South Korea’s military fired warning shots, scrambled fighter jets and flew surveillance assets across the heavily fortified border with North Korea on Monday, after North Korean drones violated its airspace for the first time in five years, officials said.
South Korea’s military detected five drones from North Korea crossing the border, and one traveled as far as the northern part of the South Korean capital region, South Korea’s Joint Chiefs of Staff said.
The military responded by firing warning shots and launching fighter jets and attack helicopters to shoot down the North Korean drones. The attack helicopters fired a combined 100 rounds but it wasn’t immediately known if the North Korean drones were shot down. There were no immediate reports of civilian damage on the ground in South Korea, according to the Defense Ministry.
One of the aircraft, a KA-1 light attack plane, crashed during takeoff but its two pilots both ejected safely, defense officials said. They said they also requested civilian airports in and near Seoul to halt takeoffs temporarily.
South Korea also sent surveillance assets near and across the border to photograph key military facilities in North Korea as corresponding measures against the North Korean drone flights, the Joint Chiefs said. It didn’t elaborate, but some observers say that South Korea likely flew unmanned drones inside North Korean territory.
“Our military will thoroughly and resolutely respond to this kind of North Korean provocation,” Maj. Gen. Lee Seung-o, director of operations at the South Korean Joint Chiefs of Staff, told reporters.
South Korea’s public confirmation of any reconnaissance activities inside North Korea is highly unusual and likely reflects a resolve by the conservative government led by President Yoon Suk Yeol to get tough on North Korean provocations. North Korea could respond with more fiery rhetoric or weapons tests or other provocation, some observers say.
On Friday, South Korea detected two short-range ballistic missile launches by North Korea, the latest in the country’s torrid run of weapons tests this year. Friday’s launches were seen as a protest of the South Korean-U.S. joint air drills that North Korea views as an invasion rehearsal.
It’s the first time for North Korean drones to enter South Korean airspace since 2017, when a suspected North Korean drone was found crashed in South Korea. South Korean military officials said at the time that the drone with a Sony-made camera photographed a U.S. missile defense system in South Korea.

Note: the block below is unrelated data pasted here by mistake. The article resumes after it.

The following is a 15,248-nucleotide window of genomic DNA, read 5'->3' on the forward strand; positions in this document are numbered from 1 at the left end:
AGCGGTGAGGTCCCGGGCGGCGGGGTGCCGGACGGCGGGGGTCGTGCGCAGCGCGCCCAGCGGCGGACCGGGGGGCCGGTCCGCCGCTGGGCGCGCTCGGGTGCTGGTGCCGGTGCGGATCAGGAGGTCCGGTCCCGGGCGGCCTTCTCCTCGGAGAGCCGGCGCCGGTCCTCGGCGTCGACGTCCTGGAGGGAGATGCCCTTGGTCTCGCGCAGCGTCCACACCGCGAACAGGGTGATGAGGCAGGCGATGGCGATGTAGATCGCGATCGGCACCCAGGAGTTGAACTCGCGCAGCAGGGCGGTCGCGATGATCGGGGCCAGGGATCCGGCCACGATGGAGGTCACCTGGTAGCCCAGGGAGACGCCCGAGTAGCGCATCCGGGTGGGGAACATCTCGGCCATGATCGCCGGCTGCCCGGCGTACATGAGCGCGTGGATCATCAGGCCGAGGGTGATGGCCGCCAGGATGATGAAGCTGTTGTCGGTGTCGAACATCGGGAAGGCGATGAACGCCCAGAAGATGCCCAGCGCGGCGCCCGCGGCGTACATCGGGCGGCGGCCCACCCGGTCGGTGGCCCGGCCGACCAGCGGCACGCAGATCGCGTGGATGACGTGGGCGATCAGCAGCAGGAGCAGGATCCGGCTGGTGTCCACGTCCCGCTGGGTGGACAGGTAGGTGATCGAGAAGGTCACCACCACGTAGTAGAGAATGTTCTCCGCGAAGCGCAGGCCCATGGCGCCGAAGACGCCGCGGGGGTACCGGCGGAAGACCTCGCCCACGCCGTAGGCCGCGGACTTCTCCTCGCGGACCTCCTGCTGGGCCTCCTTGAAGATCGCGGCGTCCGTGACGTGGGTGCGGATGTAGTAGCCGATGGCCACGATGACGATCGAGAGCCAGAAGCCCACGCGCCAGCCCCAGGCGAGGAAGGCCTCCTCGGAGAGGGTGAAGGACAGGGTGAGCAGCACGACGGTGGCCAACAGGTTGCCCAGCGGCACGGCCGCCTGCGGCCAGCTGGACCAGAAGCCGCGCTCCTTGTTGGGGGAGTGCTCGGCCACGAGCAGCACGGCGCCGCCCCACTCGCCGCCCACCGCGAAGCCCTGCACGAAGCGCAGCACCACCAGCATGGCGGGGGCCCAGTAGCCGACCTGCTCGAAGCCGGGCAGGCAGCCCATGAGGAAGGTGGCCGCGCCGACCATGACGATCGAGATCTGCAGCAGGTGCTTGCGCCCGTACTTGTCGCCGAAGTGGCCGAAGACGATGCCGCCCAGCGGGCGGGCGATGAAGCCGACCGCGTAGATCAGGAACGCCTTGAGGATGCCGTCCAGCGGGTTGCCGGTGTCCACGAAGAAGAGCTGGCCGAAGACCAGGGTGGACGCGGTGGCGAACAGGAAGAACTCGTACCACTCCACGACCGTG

North Korea has previously touted its drone program, and South Korean officials said the North has about 300 drones. In 2014, several suspected North Korean drones equipped with Japanese-made cameras were found south of the border. Experts said they were low-tech but could be considered a potential security threat.
Earlier this month, North Korea claimed to have performed major tests needed to acquire its first spy satellite and a more mobile intercontinental ballistic missile capable of reaching the U.S. mainland. They were among high-tech weapons systems that North Korean leader Kim Jong Un has vowed to introduce along with multi-warheads, underwater-launched nuclear missiles, nuclear-powered submarines and hypersonic missiles.
North Korea released low-resolution photos of South Korean cities as viewed from space, but some experts in South Korea said the images were too crude for surveillance purposes. Such assessments infuriated North Korea, with Kim’s powerful sister Kim Yo Jong issuing a series of derisive terms to insult unidentified South Korean experts and express her anger.
North Korea is to hold a key ruling Workers’ Party conference this week to review past policies and set policy goals. Some experts say that during the meeting, North Korea will likely reaffirm its push to bolster nuclear and missile arsenals to cope with what it calls hostile U.S. policies, such as U.S.-led international sanctions and its regular military training with South Korea.
North Korea would eventually use its boosted nuclear capability as a bargaining chip to win international recognition as a legitimate nuclear state, the relaxing of international sanctions and other concessions, analysts say.